It’s that time of the year again, when a super-packed schedule of French film premieres reigns at the Directors Guild of America in Los Angeles, where sold-out crowds of cinemaphiles, Francophones and Frenchies delight in macarons, pissaladière and good champagne (on opening night, anyway!). The annual COLCOA French Film Festival continues, and the habitual bonhomie evident among attendees was again on full display, as is the case whenever groups of like-minded people come together. Based on my own, and overheard conversations throughout the evening, familiar topics of interest prevailed — upcoming travels, movies and the people who direct and produce them; food and wine, the arts, good writing and bad writing, the previous year’s festival, this year’s lineup of films, screening schedule comparisons, and I’m too busy to see as many as I saw last year!
Wondering when I’ll get to the part about writers and other human beings? Well, it was the festival’s opening film that got me ruminating on the subject! A Perfect Man (Un Homme Ideal in French), co-written and directed by Yann Gozlan, presents a story that has been told many, many times before, so I was concerned. That I already knew how it would end, that the plot points and twists would aim for originality, but fail, that I would exit the theater thinking, I could’ve waited to see it on Netflix. But my misgivings were unfounded. In fact, viewing the film gave me hope!
A Perfect Man portrays an aspiring author well-acquainted with the reviled rejection letter. He comes upon a dead man’s manuscript. Irritation and frustration at full tilt, he discards integrity, retypes it under his name, and sends it to a major publisher. The publisher professes stupefaction at the grit and power of the manuscript. The writer lands a large advance, the book comes out; our man emerges as the hottest author of the day. A gorgeous byproduct of his success comes alive in the form of his dream girl, who promptly falls in love with the great writer, making him happy happy happy until expected complications eventualize. I told you, we’ve seen this all before, right? Except that we haven’t seen it this way.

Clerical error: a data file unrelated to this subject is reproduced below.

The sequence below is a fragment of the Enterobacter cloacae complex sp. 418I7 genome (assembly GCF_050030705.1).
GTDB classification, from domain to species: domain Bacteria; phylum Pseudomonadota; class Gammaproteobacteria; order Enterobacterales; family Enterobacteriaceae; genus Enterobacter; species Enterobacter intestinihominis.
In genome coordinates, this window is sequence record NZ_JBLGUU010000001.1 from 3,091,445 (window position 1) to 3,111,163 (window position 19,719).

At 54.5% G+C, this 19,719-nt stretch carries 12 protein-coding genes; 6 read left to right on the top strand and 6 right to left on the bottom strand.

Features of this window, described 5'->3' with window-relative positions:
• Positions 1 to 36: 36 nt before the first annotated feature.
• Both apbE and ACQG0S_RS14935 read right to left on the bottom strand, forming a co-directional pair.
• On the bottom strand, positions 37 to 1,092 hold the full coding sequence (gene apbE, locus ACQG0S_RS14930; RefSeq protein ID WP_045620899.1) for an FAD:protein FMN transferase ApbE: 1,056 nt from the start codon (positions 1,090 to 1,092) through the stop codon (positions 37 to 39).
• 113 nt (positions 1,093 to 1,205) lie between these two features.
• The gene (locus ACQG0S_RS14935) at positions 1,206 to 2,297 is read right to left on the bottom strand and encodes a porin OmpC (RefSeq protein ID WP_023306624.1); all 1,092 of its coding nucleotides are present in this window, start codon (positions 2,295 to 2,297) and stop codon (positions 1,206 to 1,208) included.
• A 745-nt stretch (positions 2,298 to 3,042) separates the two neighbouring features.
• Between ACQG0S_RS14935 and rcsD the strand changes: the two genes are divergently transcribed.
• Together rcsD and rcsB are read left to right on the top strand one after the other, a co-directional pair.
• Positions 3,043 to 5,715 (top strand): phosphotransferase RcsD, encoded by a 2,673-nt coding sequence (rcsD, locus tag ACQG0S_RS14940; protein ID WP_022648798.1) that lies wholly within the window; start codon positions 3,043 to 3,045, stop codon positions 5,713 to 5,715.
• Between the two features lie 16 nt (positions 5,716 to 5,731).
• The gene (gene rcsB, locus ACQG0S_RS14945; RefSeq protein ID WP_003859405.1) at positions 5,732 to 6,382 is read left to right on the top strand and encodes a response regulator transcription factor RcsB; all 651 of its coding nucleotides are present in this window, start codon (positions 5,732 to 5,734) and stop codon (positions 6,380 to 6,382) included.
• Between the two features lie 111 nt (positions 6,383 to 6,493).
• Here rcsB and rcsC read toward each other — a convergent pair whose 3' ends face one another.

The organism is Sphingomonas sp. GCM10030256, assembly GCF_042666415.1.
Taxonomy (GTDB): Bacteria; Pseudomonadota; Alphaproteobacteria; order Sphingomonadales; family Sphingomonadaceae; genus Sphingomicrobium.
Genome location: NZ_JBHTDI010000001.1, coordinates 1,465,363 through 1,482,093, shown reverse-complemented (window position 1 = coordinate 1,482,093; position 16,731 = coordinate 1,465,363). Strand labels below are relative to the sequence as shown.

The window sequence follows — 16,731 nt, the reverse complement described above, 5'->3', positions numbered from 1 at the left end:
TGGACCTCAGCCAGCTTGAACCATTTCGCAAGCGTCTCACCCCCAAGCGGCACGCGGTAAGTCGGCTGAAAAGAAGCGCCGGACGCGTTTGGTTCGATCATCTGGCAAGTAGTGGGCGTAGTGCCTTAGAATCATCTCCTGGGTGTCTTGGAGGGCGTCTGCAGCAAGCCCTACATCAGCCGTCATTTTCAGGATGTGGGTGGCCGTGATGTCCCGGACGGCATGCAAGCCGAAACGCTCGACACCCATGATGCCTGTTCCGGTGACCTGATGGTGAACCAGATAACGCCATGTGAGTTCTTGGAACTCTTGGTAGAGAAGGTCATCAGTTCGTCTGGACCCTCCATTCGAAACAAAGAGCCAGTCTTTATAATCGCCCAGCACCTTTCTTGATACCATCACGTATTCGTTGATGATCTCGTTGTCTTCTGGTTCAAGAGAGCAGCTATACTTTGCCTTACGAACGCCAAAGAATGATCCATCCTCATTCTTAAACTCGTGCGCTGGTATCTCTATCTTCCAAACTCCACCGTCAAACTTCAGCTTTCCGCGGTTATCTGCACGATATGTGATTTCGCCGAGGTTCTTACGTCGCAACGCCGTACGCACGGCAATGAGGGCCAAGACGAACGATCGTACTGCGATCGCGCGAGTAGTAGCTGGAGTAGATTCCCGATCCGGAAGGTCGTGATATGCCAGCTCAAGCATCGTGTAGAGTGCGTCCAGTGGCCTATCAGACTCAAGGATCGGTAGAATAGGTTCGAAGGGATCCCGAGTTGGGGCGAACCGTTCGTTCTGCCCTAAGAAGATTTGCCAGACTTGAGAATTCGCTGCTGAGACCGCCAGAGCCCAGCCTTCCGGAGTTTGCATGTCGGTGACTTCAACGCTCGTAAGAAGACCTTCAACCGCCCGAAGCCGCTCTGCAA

This is a tightly-drawn thriller. With the help of a score, which keeps you riveted, even though you know what’s coming, you wait to see how it will be told. You might wish a couple of plot points weren’t so telegraphed, and you spot a hole or two in the story, but you forgive the filmmaker because you’re having a good time! Which brings me to the point I wanted to make.
We all know there’s nothing new in the world, we’ve heard it a million times: there are no new story lines, they’ve been written already; only two basic plots exist (or seven, or 20 or 36, depending on whom you ask); all art is an appropriation of someone else’s art, another twist on an old idea, a tip of the hat to someone else. But is that really true? I don’t think so.
To begin with, I thought the movie, Luc Besson’s Lucy, starring Scarlett Johansson, was pretty damn original. Feel free to tell me it is not. I don’t care. And let’s not forget that we really like the familiar; that often, when we watch a movie or read a book, we thrill in the re-discovery of something already known to us about ourselves. Keep in mind it is in the trying that old ideas are made new; and that if we stopped trying we would be would left with nothing but recycled junk. So, if you are a writer with a genius concept for a coming-of-age story, who cares if there are a billion and ten of them already? And what does it matter if it isn’t brand new? It’s how much fun you have writing it that counts; and the enjoyment that the viewer derives from the experience of watching your words come to life as they down popcorn and Coke in a dark theater.
And, if you are a human being with a new app idea for connecting people together or a flying car or or a facial product which delivers on the promise of the fountain of youth, who cares that Facebook already exists, that your car idea would just be a permutation of an airplane, or that no one else has ever been able to transform a 58-year-old into a 38-year-old without the knife? What matters is how much fun you have developing your new product while anticipating the look on your father’s face when you tell him you’ve made it.
COLCOA stands for City of Lights, City of Angels, in acknowledgement of Paris and Los Angeles as world centers for cinema. Check it out next time April rolls around. You may come away with some new ideas. Or maybe just with renewed hope that the creative process still rules!